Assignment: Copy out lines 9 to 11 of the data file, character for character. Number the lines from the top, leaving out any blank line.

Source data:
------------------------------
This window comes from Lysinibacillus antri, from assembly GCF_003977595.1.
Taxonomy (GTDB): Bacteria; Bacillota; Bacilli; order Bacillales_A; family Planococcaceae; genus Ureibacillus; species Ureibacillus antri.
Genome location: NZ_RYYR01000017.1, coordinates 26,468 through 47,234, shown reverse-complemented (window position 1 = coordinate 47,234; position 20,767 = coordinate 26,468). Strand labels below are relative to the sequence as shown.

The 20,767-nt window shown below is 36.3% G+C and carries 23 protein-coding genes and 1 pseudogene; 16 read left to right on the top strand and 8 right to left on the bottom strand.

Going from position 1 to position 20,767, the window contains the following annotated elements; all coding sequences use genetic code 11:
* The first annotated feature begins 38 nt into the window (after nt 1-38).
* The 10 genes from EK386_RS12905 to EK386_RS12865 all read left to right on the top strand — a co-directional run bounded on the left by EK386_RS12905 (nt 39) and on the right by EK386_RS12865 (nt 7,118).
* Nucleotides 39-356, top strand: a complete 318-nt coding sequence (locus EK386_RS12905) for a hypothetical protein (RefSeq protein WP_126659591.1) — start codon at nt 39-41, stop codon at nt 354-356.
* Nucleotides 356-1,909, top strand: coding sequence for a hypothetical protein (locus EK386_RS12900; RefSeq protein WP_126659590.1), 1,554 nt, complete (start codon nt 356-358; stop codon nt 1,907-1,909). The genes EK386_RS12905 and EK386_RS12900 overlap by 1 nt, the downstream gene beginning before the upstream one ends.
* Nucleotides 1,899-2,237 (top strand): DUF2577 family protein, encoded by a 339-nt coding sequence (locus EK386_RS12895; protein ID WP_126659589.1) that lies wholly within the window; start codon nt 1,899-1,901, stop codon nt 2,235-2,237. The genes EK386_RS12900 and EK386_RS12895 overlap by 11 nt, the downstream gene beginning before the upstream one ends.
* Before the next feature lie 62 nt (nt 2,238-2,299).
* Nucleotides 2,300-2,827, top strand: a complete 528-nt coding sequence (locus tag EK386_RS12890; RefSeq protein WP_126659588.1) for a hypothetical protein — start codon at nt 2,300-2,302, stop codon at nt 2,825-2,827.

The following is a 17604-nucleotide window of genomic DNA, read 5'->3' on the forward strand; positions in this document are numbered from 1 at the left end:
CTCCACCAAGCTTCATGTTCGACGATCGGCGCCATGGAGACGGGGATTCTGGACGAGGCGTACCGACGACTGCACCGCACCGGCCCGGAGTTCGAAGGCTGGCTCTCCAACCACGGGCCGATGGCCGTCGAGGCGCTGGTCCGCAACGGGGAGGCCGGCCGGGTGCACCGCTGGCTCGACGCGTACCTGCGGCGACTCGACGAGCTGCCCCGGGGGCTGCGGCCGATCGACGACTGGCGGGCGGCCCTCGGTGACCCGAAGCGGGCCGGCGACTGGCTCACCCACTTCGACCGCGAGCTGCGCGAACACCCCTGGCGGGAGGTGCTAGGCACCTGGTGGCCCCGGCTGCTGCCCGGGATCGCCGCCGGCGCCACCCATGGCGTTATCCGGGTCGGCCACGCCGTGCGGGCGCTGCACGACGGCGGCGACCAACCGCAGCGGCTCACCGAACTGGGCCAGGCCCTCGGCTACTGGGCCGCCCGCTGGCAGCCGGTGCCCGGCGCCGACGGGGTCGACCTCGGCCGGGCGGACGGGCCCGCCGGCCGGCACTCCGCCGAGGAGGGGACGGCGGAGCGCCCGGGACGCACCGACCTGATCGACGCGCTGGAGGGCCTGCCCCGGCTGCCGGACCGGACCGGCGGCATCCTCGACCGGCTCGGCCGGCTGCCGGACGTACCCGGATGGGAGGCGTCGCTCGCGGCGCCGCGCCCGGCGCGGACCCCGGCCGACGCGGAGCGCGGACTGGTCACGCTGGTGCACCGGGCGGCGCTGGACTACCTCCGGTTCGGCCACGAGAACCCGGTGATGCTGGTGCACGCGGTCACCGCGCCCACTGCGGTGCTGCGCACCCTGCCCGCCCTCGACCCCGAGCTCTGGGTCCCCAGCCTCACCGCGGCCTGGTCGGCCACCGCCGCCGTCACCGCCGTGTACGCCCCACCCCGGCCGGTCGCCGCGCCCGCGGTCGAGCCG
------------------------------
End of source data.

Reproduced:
* Nucleotides 356-1,909, top strand: coding sequence for a hypothetical protein (locus EK386_RS12900; RefSeq protein WP_126659590.1), 1,554 nt, complete (start codon nt 356-358; stop codon nt 1,907-1,909). The genes EK386_RS12905 and EK386_RS12900 overlap by 1 nt, the downstream gene beginning before the upstream one ends.
* Nucleotides 1,899-2,237 (top strand): DUF2577 family protein, encoded by a 339-nt coding sequence (locus EK386_RS12895; protein ID WP_126659589.1) that lies wholly within the window; start codon nt 1,899-1,901, stop codon nt 2,235-2,237. The genes EK386_RS12900 and EK386_RS12895 overlap by 11 nt, the downstream gene beginning before the upstream one ends.
* Before the next feature lie 62 nt (nt 2,238-2,299).